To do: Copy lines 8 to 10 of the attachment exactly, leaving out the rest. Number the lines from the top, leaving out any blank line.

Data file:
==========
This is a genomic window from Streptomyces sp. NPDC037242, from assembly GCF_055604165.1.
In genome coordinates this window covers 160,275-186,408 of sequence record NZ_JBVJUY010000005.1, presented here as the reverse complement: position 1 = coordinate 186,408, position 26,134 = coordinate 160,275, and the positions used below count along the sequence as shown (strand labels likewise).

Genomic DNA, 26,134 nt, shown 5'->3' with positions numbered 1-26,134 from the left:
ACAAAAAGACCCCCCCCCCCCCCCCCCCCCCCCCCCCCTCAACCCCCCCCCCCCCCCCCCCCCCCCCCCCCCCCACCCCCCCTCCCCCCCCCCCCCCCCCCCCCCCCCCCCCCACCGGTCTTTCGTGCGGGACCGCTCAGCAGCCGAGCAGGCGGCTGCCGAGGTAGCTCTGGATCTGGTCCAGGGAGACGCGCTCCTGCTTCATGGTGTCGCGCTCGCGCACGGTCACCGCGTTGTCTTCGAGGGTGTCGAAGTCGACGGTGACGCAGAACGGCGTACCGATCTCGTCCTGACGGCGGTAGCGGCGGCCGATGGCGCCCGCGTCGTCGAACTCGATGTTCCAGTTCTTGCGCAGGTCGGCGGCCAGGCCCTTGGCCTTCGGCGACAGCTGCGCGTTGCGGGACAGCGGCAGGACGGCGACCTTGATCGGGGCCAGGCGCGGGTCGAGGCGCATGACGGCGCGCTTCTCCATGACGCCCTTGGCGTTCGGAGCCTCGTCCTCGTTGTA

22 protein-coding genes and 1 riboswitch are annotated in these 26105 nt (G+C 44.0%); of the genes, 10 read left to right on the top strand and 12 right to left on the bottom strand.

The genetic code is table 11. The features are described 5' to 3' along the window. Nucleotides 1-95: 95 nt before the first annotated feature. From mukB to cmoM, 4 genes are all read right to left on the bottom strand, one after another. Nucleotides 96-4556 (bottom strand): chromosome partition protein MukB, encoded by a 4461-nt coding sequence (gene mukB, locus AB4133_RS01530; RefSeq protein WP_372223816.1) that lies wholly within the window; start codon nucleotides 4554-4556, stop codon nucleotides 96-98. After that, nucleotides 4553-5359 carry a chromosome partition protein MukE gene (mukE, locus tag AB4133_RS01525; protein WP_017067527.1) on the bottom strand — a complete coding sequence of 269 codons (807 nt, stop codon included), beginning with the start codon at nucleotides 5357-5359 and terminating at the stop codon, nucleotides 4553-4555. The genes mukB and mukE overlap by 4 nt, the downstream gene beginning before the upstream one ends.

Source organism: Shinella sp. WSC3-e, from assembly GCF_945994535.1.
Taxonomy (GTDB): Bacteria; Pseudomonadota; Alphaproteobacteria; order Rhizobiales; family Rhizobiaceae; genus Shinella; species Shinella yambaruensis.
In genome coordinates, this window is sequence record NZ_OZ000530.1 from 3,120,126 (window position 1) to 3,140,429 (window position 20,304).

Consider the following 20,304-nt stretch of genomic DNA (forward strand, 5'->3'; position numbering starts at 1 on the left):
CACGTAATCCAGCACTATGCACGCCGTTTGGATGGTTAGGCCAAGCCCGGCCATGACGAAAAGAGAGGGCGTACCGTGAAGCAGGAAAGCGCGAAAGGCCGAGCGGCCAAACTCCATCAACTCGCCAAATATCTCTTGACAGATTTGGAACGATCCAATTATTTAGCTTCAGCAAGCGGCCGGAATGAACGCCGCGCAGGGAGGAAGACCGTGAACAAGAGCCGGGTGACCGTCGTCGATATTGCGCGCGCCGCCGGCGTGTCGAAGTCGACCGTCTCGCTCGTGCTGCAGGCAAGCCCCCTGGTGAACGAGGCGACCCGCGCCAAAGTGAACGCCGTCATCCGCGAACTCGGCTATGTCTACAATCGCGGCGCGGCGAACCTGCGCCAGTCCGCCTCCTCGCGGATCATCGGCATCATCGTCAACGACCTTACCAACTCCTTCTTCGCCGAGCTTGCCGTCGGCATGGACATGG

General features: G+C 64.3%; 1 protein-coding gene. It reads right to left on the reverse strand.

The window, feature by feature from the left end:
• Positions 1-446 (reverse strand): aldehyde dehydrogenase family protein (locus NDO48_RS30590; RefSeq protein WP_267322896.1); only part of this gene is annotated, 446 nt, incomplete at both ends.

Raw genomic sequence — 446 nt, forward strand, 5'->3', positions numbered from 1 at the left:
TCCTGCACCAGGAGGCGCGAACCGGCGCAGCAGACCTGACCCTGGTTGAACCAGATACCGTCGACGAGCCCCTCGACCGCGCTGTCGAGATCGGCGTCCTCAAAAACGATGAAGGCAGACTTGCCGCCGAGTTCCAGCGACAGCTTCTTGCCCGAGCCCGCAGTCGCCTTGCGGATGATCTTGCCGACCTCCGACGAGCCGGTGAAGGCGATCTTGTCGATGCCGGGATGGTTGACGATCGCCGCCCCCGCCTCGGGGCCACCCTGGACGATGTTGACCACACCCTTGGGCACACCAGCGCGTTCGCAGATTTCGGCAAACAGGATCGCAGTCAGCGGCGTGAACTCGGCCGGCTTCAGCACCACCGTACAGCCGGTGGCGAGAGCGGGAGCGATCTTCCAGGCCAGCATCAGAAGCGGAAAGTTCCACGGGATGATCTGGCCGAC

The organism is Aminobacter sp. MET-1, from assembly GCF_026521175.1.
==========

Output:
Taxonomy (GTDB): Bacteria; Pseudomonadota; Alphaproteobacteria; order Rhizobiales; family Rhizobiaceae; genus Shinella; species Shinella yambaruensis.
In genome coordinates, this window is sequence record NZ_OZ000530.1 from 3,120,126 (window position 1) to 3,140,429 (window position 20,304).

Consider the following 20,304-nt stretch of genomic DNA (forward strand, 5'->3'; position numbering starts at 1 on the left):